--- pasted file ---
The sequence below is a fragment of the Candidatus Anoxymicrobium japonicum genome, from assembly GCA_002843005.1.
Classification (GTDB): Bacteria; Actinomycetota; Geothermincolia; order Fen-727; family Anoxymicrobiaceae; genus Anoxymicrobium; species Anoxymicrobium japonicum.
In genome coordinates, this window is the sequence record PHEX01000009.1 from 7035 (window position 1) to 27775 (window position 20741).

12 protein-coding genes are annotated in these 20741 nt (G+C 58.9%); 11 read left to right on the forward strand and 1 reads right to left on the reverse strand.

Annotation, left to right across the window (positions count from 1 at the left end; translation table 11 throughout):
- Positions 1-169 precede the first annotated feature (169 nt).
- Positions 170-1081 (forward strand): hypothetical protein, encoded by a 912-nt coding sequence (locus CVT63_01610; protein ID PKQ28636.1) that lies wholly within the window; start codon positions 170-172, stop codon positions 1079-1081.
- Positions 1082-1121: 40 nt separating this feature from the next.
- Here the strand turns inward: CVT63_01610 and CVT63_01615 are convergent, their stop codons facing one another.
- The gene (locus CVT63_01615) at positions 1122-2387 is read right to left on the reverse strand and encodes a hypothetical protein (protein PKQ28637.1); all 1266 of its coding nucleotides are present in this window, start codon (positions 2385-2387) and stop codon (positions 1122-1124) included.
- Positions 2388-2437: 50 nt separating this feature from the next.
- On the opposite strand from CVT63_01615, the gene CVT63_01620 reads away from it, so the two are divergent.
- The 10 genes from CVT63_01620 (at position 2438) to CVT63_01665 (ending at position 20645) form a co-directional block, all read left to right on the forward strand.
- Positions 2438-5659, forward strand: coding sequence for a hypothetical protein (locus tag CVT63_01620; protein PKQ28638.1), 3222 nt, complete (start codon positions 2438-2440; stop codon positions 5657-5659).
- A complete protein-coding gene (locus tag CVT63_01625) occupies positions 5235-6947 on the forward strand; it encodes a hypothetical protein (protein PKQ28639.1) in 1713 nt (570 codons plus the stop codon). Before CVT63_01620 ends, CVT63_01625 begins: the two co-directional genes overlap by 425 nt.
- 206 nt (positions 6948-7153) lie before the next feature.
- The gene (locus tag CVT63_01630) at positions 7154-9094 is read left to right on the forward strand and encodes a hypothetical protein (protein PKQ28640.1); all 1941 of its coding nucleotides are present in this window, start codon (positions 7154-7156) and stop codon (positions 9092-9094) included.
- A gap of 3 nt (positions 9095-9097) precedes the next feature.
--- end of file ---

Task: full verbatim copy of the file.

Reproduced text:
The sequence below is a fragment of the Candidatus Anoxymicrobium japonicum genome, from assembly GCA_002843005.1.
Classification (GTDB): Bacteria; Actinomycetota; Geothermincolia; order Fen-727; family Anoxymicrobiaceae; genus Anoxymicrobium; species Anoxymicrobium japonicum.
In genome coordinates, this window is the sequence record PHEX01000009.1 from 7035 (window position 1) to 27775 (window position 20741).

12 protein-coding genes are annotated in these 20741 nt (G+C 58.9%); 11 read left to right on the forward strand and 1 reads right to left on the reverse strand.

Annotation, left to right across the window (positions count from 1 at the left end; translation table 11 throughout):
- Positions 1-169 precede the first annotated feature (169 nt).
- Positions 170-1081 (forward strand): hypothetical protein, encoded by a 912-nt coding sequence (locus CVT63_01610; protein ID PKQ28636.1) that lies wholly within the window; start codon positions 170-172, stop codon positions 1079-1081.
- Positions 1082-1121: 40 nt separating this feature from the next.
- Here the strand turns inward: CVT63_01610 and CVT63_01615 are convergent, their stop codons facing one another.
- The gene (locus CVT63_01615) at positions 1122-2387 is read right to left on the reverse strand and encodes a hypothetical protein (protein PKQ28637.1); all 1266 of its coding nucleotides are present in this window, start codon (positions 2385-2387) and stop codon (positions 1122-1124) included.
- Positions 2388-2437: 50 nt separating this feature from the next.
- On the opposite strand from CVT63_01615, the gene CVT63_01620 reads away from it, so the two are divergent.
- The 10 genes from CVT63_01620 (at position 2438) to CVT63_01665 (ending at position 20645) form a co-directional block, all read left to right on the forward strand.
- Positions 2438-5659, forward strand: coding sequence for a hypothetical protein (locus tag CVT63_01620; protein PKQ28638.1), 3222 nt, complete (start codon positions 2438-2440; stop codon positions 5657-5659).
- A complete protein-coding gene (locus tag CVT63_01625) occupies positions 5235-6947 on the forward strand; it encodes a hypothetical protein (protein PKQ28639.1) in 1713 nt (570 codons plus the stop codon). Before CVT63_01620 ends, CVT63_01625 begins: the two co-directional genes overlap by 425 nt.
- 206 nt (positions 6948-7153) lie before the next feature.
- The gene (locus tag CVT63_01630) at positions 7154-9094 is read left to right on the forward strand and encodes a hypothetical protein (protein PKQ28640.1); all 1941 of its coding nucleotides are present in this window, start codon (positions 7154-7156) and stop codon (positions 9092-9094) included.
- A gap of 3 nt (positions 9095-9097) precedes the next feature.